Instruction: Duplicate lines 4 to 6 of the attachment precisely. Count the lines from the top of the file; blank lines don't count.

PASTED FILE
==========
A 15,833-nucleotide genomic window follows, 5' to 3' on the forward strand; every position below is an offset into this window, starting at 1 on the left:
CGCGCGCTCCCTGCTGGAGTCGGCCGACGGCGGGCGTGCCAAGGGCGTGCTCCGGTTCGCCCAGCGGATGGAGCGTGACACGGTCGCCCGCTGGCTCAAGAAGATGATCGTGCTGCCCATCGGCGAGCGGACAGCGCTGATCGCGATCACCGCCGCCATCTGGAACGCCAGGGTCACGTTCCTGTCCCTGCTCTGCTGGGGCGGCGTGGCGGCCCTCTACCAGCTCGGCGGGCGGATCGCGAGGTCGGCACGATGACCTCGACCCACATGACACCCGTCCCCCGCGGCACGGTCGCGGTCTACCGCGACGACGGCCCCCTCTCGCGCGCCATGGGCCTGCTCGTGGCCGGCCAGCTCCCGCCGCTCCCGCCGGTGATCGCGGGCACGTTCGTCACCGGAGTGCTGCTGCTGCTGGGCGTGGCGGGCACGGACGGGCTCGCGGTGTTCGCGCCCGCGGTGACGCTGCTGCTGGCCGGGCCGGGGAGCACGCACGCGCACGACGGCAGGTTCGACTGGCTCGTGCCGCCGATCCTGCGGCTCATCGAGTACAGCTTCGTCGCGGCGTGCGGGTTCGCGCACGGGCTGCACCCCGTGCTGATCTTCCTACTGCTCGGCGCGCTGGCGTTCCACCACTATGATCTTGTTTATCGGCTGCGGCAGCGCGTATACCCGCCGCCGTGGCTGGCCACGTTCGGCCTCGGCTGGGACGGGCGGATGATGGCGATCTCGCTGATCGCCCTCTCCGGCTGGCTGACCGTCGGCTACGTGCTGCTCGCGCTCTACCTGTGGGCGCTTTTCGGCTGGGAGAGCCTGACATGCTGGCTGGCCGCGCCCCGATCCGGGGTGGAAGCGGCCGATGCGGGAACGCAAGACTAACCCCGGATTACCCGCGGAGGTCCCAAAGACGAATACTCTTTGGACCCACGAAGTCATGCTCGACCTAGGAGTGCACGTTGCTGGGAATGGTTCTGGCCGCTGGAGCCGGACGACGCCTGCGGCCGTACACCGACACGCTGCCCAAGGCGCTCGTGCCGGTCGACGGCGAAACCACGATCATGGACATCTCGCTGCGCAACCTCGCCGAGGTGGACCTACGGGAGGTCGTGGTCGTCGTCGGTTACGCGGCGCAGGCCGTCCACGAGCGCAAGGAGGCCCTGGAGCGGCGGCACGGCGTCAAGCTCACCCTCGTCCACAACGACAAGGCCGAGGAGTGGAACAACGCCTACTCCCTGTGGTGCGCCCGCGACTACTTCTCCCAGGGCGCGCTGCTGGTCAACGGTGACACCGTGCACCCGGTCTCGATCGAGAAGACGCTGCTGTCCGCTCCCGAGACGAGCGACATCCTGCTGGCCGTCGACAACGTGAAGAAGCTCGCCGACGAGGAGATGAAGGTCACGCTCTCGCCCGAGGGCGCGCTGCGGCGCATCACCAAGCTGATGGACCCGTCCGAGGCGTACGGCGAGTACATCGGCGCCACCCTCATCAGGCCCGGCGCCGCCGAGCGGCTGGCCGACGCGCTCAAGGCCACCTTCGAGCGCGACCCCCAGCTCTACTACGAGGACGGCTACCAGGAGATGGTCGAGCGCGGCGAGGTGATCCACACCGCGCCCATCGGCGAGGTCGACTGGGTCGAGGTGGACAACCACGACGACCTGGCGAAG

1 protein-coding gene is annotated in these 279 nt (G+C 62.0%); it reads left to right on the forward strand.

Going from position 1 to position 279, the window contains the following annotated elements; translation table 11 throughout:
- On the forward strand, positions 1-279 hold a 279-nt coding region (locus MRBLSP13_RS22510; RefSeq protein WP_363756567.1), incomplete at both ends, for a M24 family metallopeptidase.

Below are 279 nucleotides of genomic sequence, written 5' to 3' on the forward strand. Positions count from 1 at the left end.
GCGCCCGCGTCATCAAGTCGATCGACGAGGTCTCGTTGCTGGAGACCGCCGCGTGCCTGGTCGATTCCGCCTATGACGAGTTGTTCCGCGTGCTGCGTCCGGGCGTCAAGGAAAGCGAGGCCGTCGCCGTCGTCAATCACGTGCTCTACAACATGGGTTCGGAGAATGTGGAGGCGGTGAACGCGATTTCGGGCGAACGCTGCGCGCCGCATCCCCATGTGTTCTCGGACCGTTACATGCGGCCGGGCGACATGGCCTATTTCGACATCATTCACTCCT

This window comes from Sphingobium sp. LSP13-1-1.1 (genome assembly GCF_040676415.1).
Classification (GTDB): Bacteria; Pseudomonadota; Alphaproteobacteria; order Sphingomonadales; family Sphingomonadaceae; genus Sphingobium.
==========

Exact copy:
Going from position 1 to position 279, the window contains the following annotated elements; translation table 11 throughout:
- On the forward strand, positions 1-279 hold a 279-nt coding region (locus MRBLSP13_RS22510; RefSeq protein WP_363756567.1), incomplete at both ends, for a M24 family metallopeptidase.

Below are 279 nucleotides of genomic sequence, written 5' to 3' on the forward strand. Positions count from 1 at the left end.